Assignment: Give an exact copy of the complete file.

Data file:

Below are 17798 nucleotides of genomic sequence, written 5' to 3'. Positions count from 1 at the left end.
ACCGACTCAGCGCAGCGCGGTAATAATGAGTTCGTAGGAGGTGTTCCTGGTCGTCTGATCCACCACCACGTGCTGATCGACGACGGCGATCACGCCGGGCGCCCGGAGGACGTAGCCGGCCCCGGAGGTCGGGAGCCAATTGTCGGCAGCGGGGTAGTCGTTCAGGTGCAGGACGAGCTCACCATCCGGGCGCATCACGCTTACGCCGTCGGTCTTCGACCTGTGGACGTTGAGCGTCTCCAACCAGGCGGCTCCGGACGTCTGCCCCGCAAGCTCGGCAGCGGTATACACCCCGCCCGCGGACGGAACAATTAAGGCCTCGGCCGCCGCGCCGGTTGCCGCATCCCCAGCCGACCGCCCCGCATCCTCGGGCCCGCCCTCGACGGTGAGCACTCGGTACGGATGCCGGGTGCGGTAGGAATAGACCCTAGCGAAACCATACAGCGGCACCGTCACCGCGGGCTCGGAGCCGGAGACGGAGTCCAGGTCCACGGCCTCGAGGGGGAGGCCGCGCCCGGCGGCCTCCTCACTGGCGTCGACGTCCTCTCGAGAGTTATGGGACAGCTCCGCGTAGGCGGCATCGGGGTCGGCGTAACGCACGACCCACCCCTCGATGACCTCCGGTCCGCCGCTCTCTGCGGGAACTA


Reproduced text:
Below are 17798 nucleotides of genomic sequence, written 5' to 3'. Positions count from 1 at the left end.
ACCGACTCAGCGCAGCGCGGTAATAATGAGTTCGTAGGAGGTGTTCCTGGTCGTCTGATCCACCACCACGTGCTGATCGACGACGGCGATCACGCCGGGCGCCCGGAGGACGTAGCCGGCCCCGGAGGTCGGGAGCCAATTGTCGGCAGCGGGGTAGTCGTTCAGGTGCAGGACGAGCTCACCATCCGGGCGCATCACGCTTACGCCGTCGGTCTTCGACCTGTGGACGTTGAGCGTCTCCAACCAGGCGGCTCCGGACGTCTGCCCCGCAAGCTCGGCAGCGGTATACACCCCGCCCGCGGACGGAACAATTAAGGCCTCGGCCGCCGCGCCGGTTGCCGCATCCCCAGCCGACCGCCCCGCATCCTCGGGCCCGCCCTCGACGGTGAGCACTCGGTACGGATGCCGGGTGCGGTAGGAATAGACCCTAGCGAAACCATACAGCGGCACCGTCACCGCGGGCTCGGAGCCGGAGACGGAGTCCAGGTCCACGGCCTCGAGGGGGAGGCCGCGCCCGGCGGCCTCCTCACTGGCGTCGACGTCCTCTCGAGAGTTATGGGACAGCTCCGCGTAGGCGGCATCGGGGTCGGCGTAACGCACGACCCACCCCTCGATGACCTCCGGTCCGCCGCTCTCTGCGGGAACTA